We made a lot of clichés in Aman without much of an idea of what they really meant. “Blinded by love,” we said. Or: “Blinded by rage.” Grief, beauty, deception.
In Aman, we were always blinded by something.
We had no idea.
What was it like? I was often asked when we met the first Moriquendi, about crossing the Ice. Not the lovely, coddled people of Elwë but the Moriquendi of the cold north, who had gone so far as the Helcaraxë, seeking loved ones ensnared by Melkor, but quailed and turned aside. There was no cowardice in turning aside, I learned. They were a hardy people who feared little yet would not step upon the Ice.
The Ice? How was it?
I remembered little of it. Just a narrow vision of the east. The east, and a particularly delicate pattern of stars on the horizon. I saw only that. I was blinded to all else.
Blinded by what? I did not know.
I remembered only the sound of my breath, too loud in a land otherwise without sound, and the pattern of stars on the horizon.
And a hand upon my arm. I remembered that too. But who—?
I dreamed of it—the Ice and him, my herald.
He’d been but a boy when he’d knocked upon my door, eyes wide with hope. He was not an attractive boy; he had freckles and overlarge elbows. “I want to be your herald,” he said.
“You are far too young for that.” I closed the door in his face.
Not long after, I needed a herald, for I was king. I pondered this but how does one go about getting a herald? It seemed a job unworthy of being trusted to a stranger.
He came knocking again. He was still freckled but had grown into the awkward elbows. “You need a herald,” he said, “and I wish to serve as one.”
At times, I will admit that I wondered why I’d agreed. He was ugly and didn’t even look like a Noldo. His hair was golden and his skin too pale and his voice wasn’t quite strong enough to announce me. When we reached the Helcaraxë, I told him to stay behind, convinced that he would die otherwise.
Yet he had not. It was his touch upon my elbow, as constant as the stars that kept my course.
Turukáno had protested him the most. “He is ugly,” he said. “And he makes a fool of us.”
Yet it was for Turukáno that he’d disassembled my banner, to wrap him as he’d clutched Idril, weeping for Elenwë lost to the Ice. When we’d marched onward, he’d guided Turukáno and me. “I have two hands,” he’d said.
I saw only the stars on the horizon. Not him and not Turukáno. I spared no thought for love, to have it lost upon the Ice.
Or lost to treachery.
Do I need a herald in this dark land? I wonder sometimes. Still, he is there, at my side, as we ride to my brother’s camp. Though my brother is gone; Macalaurë’s banner flies in its place.
Upon the eastern horizon, the stars are growing faint. We stop—my herald and I—and wonder at the quivering fire that eases slowly out of the darkness at the end of the world. The light strikes him full in the face and sets his hair aglow like molten gold.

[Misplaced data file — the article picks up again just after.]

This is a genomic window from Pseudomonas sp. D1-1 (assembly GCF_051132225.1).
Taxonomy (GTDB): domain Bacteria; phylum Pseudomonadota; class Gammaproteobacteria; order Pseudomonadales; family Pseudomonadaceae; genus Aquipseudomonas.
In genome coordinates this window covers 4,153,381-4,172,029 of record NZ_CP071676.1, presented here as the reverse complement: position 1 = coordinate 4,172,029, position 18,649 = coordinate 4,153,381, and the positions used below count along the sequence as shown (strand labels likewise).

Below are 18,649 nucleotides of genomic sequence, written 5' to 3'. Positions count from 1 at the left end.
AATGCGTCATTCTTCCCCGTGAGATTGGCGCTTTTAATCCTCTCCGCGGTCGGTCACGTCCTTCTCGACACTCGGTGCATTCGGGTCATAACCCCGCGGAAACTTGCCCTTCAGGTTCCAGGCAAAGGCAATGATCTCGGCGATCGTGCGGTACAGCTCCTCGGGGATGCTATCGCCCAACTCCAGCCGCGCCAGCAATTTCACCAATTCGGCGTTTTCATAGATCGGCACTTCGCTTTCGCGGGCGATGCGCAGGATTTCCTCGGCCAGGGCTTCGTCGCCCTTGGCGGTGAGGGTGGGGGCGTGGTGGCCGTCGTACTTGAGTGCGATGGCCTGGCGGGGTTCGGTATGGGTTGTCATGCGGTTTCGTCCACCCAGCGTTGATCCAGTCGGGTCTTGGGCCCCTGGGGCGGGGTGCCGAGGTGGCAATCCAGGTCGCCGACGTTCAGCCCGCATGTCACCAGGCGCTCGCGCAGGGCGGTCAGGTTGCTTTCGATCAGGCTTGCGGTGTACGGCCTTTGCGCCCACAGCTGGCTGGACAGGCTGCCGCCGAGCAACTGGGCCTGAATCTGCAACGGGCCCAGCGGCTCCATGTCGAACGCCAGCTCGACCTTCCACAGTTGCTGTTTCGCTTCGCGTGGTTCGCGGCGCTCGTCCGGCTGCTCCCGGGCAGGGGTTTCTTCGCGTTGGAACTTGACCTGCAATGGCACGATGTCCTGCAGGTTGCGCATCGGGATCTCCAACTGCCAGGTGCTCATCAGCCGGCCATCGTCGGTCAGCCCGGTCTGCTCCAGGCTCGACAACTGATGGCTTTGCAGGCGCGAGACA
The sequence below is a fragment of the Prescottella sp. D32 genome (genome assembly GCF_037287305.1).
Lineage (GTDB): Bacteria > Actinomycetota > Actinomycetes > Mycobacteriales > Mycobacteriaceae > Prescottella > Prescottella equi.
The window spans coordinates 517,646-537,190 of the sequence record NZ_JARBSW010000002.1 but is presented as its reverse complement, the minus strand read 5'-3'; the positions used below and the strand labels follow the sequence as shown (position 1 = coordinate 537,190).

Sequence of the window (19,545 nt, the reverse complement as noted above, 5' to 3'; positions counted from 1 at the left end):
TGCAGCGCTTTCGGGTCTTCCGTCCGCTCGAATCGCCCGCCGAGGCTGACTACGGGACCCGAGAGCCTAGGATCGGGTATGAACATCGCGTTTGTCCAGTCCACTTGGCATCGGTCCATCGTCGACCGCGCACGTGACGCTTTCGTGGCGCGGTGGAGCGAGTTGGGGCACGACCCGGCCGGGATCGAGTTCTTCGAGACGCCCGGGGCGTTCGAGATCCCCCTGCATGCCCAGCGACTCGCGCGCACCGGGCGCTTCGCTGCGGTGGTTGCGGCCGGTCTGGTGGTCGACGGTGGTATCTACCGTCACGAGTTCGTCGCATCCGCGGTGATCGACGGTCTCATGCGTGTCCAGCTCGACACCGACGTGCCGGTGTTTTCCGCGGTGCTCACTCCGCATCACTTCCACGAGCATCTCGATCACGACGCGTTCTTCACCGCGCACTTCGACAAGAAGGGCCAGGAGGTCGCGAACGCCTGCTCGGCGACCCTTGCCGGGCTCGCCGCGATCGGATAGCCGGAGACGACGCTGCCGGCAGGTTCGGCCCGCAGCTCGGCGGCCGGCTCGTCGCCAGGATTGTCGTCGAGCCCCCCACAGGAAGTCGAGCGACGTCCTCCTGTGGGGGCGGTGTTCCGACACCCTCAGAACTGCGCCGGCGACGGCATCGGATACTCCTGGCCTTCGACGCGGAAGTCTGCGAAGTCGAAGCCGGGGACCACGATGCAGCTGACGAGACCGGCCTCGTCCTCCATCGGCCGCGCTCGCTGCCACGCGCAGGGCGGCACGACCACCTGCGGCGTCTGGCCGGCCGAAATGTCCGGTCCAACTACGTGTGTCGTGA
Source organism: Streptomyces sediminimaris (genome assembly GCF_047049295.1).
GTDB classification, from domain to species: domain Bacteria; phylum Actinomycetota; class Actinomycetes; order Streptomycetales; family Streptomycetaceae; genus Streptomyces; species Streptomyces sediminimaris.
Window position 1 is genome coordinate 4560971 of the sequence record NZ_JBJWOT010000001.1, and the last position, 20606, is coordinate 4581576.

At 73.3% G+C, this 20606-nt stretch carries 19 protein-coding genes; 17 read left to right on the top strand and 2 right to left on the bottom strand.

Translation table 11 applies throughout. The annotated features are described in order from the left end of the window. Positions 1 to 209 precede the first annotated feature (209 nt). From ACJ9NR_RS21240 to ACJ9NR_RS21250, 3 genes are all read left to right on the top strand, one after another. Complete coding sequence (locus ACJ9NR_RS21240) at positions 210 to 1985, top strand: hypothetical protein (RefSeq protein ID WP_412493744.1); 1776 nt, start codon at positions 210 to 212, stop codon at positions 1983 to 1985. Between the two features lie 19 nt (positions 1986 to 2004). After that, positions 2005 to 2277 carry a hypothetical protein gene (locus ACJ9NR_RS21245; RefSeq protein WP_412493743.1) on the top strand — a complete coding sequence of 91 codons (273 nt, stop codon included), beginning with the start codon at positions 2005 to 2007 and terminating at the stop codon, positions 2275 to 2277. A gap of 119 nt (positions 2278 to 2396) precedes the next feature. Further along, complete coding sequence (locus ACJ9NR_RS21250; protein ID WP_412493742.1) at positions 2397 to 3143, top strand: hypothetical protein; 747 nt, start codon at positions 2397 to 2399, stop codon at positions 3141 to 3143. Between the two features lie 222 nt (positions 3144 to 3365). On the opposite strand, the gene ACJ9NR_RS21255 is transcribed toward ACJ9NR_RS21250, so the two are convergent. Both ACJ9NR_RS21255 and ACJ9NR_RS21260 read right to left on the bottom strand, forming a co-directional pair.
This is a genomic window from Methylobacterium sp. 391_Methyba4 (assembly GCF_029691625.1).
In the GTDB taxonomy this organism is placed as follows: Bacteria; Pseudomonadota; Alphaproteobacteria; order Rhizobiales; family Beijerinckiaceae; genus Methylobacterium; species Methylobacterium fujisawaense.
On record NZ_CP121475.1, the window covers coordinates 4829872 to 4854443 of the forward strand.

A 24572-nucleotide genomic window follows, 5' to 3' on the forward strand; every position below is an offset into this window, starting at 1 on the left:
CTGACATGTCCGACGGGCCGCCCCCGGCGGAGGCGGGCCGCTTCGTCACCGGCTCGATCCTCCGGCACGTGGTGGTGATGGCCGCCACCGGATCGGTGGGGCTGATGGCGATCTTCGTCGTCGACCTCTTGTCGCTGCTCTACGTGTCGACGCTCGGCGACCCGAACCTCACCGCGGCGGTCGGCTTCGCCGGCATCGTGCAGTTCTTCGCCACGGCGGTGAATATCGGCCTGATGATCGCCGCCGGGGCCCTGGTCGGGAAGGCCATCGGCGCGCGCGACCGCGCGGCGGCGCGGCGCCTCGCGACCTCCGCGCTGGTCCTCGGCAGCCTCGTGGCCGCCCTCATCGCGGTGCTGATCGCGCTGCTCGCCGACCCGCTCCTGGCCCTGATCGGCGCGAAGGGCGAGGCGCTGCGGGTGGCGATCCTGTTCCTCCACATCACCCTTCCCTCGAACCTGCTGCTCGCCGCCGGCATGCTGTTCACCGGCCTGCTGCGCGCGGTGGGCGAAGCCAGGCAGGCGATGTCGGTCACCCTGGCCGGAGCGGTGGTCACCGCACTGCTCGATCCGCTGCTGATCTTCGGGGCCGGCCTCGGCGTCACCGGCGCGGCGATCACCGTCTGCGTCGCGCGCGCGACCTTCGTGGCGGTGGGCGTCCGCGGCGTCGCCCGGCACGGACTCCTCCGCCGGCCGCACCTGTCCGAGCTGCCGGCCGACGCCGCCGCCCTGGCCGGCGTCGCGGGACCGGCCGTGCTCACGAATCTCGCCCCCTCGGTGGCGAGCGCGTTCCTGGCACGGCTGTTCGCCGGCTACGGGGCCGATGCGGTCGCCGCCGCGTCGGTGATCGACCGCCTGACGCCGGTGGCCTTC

His hand—lacking the banner—clutches mine. The stars are gone but in the light of the first sunrise, I do not fear losing my course.
frenchpony once wrote a story about Fëanor that began with him stretching to reach something he thought to be unattainable. “Fire Ascending” is one of my favorite Silmfics, and through it, I discovered not only a fantastic author but a friend who unfailingly challenges and helps me as a writer.
“How to Paint a Star” is a quibble (five hundred words) reflecting the idea of a young Fëanor reaching for something that is unattainable—for the moment—and my recent fascination with the Mindon Eldaliéva.
How to Paint a Star
From where comes the light atop Mindon Eldaliéva?
This is the question I ask, the reason that I rise before the King—my father—even, to sneak atop the palace and gaze upon the Mindon. To ask: How is it possible?
The wind is brisk up here. It took a while to climb: first the lattice in the garden and then the windowsill to the loose brick that slipped from my fingers and fell a long, long way to break on the terrace below.
I feel fear, like the blink of an eye: a wince and darkness. Quavering fingers pressed to the bricks, I look at the Mindon and cannot be afraid.
From the loose brick, I move to the next-higher window; then I am at the stones, and it is a bit easier, all the way to the top of the palace. I still have to tip my head back as far as it will go to see to the top of the Mindon, where the light glows, blurry in the early-morning mist as though rubbed by a hand. The tower twists to meet it. Against the night that lies thick above the wan morning Treelight, the tower is very pale. I stretch my arm beside it until my elbow pops and hurts. My arm, too, is very pale against the darkness, and I wonder: Maybe the Mindon had been an arm like mine, stretched thin and grown stronger over the years?
From where, then, comes the light?
My father says that Varda made the light, just as she’d made the stars. Upon the shadow-side of Tirion, the stars burn so brightly in the sky that even when I close my eyes, I see their shapes, red-gold against the insides of my eyelids. I can’t sleep on that side of the city, not knowing that stars are overhead. As soon as the door snicks shut behind my father, I am out of bed and leaning from the window to memorize their shapes in the sky.
But if the Mindon is but another star, then what does that mean? Are not the stars supposed to be unattainable, destined to be strung between my fingers as I stretch my hand against the night? But the Mindon—I put a slippered toe between the bricks. For a breathless moment, it holds me. Then my foot slips away, and I fall back to the roof. My heart is beating fast, as though I’d climbed higher, risked more. My fingers curl between the bricks. If I kept practicing, climbing, stretching—
Could I touch a star?
Would the light cling to my fingertips like the glow from fireflies? Could I paint my own stars then, across my bedroom ceiling or upon the stone in my father’s circlet?
And if I captured the secret of the stars, what gifts could I give to the Eldar?
My arm stretched, pretending that my hand cups the lamp at the top of the Mindon, I can almost imagine it.